Record Guide: Puccini’s Tosca

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Since its premiere in 1900, Giacomo Puccini’s thriller Tosca has been a worldwide success. Hardly a season goes by without Puccini’s blood-curdling drama, with its perfectly sculpted naturalistic form, being performed on the world’s opera stages. Over the years, the opera has also been recorded with great success.

One of the first recordings was made in 1938 by Oliviero de Fabritiis and the Rome Opera Orchestra, with Beniamino Gigli as Cavaradossi, Maria Caniglia as Tosca and Armando Borgioli as Scarpia. An interpretation that, 86 years later, is still a must in any Tosca collection, not least because of Gigli’s uniquely warm, golden voice.

Renata Tebaldi is one of the truly great Toscas on record, and she made two complete studio recordings. The first, made in 1952 on Decca with the Orchestra dell’Accademia di Santa Cecilia, is her finest, in which she sings with such beauty and passion that it takes your breath away. Neither Giuseppe Campora in the tenor role nor Enzo Mascherini as Scarpia can compete with the performances on the later stereo recording, but they are still impressive enough to make the whole very convincing under Alberto Eredes’ usual solid conducting.

Cetra has released two recordings of Tosca. The first, with the Orchestra Sinfonica di Torino della RAI (1952), is conducted by Francesco Molinari-Pradelli with Adriana Guerrini as Tosca. Her interpretation is not the most subtle or beautiful, but she makes up for it with power and passion. Gianni Poggi makes an impressive Cavaradossi, temperamental but also elegant, and Paolo Silveri’s Scarpia is intense and convincing.

The second, from 1956 in perfectly acceptable mono sound, is a vocal success with two underrated great singers in the leading roles – Gigliola Frazzoni as Tosca and Ferrrucio Tagliavini as Cavaradossi. The best is still Giacomo Guelfi, who gives one of the best interpretations of Scarpia ever recorded, with brilliance, power and conviction. The downside of the recording is the somewhat pale orchestral playing of the Orchestra Sinfonica di Torino della RAI under Arturo Basile.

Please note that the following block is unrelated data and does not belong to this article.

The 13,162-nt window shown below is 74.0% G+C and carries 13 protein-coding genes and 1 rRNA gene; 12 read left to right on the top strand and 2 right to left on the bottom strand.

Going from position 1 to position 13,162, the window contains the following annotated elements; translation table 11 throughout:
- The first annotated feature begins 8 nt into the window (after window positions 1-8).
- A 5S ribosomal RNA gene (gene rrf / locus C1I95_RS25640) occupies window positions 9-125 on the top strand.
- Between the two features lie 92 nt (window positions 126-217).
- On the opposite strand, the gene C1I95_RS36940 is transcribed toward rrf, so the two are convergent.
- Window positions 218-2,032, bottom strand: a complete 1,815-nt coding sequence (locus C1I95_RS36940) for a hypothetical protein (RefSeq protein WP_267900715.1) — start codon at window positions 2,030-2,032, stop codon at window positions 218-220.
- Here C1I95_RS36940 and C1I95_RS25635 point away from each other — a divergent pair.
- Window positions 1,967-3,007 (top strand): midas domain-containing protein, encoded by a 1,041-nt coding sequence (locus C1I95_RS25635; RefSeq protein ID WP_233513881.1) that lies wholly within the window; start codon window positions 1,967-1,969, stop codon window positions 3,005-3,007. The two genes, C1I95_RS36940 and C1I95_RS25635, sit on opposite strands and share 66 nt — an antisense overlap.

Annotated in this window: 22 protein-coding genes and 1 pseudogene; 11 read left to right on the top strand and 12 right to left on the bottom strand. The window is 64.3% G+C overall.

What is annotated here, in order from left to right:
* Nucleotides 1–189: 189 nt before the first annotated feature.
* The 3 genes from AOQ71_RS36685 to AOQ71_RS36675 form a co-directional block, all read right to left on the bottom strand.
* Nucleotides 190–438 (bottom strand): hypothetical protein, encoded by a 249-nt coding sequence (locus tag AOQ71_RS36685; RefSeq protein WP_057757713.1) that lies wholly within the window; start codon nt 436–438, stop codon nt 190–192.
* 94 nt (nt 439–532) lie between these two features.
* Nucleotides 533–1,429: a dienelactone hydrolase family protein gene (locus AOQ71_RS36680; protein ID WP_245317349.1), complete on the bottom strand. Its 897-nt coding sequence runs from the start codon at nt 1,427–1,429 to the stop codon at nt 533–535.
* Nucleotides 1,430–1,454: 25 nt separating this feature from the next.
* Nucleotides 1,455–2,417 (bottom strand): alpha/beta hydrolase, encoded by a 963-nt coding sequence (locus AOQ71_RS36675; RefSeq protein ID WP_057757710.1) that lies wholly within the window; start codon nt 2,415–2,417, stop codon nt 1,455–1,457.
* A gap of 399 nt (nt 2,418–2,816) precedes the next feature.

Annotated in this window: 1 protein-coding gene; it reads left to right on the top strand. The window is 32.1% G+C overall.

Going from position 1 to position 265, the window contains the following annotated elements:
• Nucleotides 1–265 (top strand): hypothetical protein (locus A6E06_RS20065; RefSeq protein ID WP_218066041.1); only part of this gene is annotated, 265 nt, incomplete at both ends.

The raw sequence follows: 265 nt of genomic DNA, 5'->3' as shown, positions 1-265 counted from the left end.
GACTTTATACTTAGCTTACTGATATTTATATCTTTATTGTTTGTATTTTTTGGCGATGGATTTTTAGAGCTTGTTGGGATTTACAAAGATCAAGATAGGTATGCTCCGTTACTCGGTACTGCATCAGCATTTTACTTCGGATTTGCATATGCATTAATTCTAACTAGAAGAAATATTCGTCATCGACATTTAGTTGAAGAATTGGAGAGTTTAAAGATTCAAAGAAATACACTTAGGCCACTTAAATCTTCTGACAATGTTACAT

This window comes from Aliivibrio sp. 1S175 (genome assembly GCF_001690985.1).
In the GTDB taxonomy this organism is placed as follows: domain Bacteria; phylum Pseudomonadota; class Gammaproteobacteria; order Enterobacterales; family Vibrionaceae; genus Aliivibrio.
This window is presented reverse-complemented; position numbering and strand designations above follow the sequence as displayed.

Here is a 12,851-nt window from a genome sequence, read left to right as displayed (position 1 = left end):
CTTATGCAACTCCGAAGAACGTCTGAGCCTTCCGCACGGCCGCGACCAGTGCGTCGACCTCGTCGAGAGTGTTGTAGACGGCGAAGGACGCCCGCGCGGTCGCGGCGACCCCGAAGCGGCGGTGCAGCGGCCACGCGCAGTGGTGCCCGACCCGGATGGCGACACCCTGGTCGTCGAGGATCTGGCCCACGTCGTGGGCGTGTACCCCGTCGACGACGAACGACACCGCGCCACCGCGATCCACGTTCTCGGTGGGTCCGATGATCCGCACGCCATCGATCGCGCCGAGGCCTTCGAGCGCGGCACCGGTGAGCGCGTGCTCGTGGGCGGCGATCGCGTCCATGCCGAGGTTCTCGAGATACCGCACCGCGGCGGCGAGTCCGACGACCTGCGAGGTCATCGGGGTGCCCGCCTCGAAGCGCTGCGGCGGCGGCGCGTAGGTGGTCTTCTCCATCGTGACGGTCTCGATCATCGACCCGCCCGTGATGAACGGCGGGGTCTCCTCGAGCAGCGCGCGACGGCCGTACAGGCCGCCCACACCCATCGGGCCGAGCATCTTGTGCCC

The advent of stereo sound has greatly increased the number of recordings of the work and there are several very good versions to suit all tastes. If you’re looking for great orchestral playing, it’s hard not to recommend Giuseppe Sinopoli’s 1992 version on DG with the Philharmonia Orchestra, although Mirella Freni and Placido Domingo’s voices sound a little tired and strained compared to their earlier days.

Nicola Rescigno’s 1979 Decca recording with the National Philharmonic Orchestra has a fine sound with Luciano Pavarotti, Mirella Freni and Sherrill Milnes in the main roles, but overall it’s still a version that lacks a bit of personality and character, as does James Levine’s 1980 EMI/Warner recording with the Philharmonia Orchestra, Placido Domingo, Sherrill Milnes and a slightly strained Renata Scotto. Sir Colin Davis’ recording with the Orchestra of the Royal Opera House, Covent Garden has a lovely singing Tosca in Montserrat Caballé, but suffers from tame and undramatic orchestral playing.